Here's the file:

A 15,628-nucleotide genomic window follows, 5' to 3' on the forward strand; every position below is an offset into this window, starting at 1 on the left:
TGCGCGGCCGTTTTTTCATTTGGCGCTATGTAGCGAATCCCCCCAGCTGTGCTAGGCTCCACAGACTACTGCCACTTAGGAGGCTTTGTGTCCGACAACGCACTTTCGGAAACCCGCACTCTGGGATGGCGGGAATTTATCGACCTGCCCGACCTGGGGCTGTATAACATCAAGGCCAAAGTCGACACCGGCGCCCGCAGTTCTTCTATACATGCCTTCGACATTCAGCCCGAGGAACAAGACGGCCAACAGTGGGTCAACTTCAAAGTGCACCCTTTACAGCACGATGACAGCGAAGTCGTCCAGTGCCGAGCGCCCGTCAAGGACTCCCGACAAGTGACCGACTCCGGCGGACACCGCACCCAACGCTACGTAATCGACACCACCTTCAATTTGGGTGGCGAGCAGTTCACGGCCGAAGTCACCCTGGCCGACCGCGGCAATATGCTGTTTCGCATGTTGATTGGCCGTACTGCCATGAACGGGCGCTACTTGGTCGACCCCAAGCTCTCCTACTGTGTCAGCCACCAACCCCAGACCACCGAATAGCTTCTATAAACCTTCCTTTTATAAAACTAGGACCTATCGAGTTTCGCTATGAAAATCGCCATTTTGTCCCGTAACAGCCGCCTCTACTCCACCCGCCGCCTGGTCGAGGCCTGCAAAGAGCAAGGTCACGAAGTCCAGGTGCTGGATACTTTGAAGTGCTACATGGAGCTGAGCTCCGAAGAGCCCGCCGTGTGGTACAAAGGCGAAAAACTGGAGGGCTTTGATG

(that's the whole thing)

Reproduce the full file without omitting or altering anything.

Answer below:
A 15,628-nucleotide genomic window follows, 5' to 3' on the forward strand; every position below is an offset into this window, starting at 1 on the left:
TGCGCGGCCGTTTTTTCATTTGGCGCTATGTAGCGAATCCCCCCAGCTGTGCTAGGCTCCACAGACTACTGCCACTTAGGAGGCTTTGTGTCCGACAACGCACTTTCGGAAACCCGCACTCTGGGATGGCGGGAATTTATCGACCTGCCCGACCTGGGGCTGTATAACATCAAGGCCAAAGTCGACACCGGCGCCCGCAGTTCTTCTATACATGCCTTCGACATTCAGCCCGAGGAACAAGACGGCCAACAGTGGGTCAACTTCAAAGTGCACCCTTTACAGCACGATGACAGCGAAGTCGTCCAGTGCCGAGCGCCCGTCAAGGACTCCCGACAAGTGACCGACTCCGGCGGACACCGCACCCAACGCTACGTAATCGACACCACCTTCAATTTGGGTGGCGAGCAGTTCACGGCCGAAGTCACCCTGGCCGACCGCGGCAATATGCTGTTTCGCATGTTGATTGGCCGTACTGCCATGAACGGGCGCTACTTGGTCGACCCCAAGCTCTCCTACTGTGTCAGCCACCAACCCCAGACCACCGAATAGCTTCTATAAACCTTCCTTTTATAAAACTAGGACCTATCGAGTTTCGCTATGAAAATCGCCATTTTGTCCCGTAACAGCCGCCTCTACTCCACCCGCCGCCTGGTCGAGGCCTGCAAAGAGCAAGGTCACGAAGTCCAGGTGCTGGATACTTTGAAGTGCTACATGGAGCTGAGCTCCGAAGAGCCCGCCGTGTGGTACAAAGGCGAAAAACTGGAGGGCTTTGATG